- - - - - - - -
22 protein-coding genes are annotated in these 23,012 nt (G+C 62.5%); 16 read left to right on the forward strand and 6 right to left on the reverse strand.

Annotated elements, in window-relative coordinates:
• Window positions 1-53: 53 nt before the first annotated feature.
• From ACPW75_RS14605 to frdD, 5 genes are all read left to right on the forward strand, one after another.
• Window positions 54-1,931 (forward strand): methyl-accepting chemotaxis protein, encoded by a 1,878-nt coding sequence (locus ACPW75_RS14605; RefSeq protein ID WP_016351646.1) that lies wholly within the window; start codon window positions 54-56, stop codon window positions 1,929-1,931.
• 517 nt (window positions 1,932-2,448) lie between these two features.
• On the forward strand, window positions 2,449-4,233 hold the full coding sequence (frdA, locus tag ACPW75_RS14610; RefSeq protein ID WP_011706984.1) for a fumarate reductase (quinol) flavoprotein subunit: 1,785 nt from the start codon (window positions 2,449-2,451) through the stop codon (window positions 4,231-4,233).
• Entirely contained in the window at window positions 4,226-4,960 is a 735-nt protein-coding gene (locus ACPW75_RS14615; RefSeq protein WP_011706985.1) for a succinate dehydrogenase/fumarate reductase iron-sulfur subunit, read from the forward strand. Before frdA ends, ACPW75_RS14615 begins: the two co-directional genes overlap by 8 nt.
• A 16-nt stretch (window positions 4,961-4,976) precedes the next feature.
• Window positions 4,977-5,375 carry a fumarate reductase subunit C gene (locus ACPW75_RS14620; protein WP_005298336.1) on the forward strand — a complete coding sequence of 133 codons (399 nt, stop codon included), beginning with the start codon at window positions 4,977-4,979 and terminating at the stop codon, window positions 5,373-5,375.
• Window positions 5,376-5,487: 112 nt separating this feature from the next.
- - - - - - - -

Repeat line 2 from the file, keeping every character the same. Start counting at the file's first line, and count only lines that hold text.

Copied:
Annotated elements, in window-relative coordinates: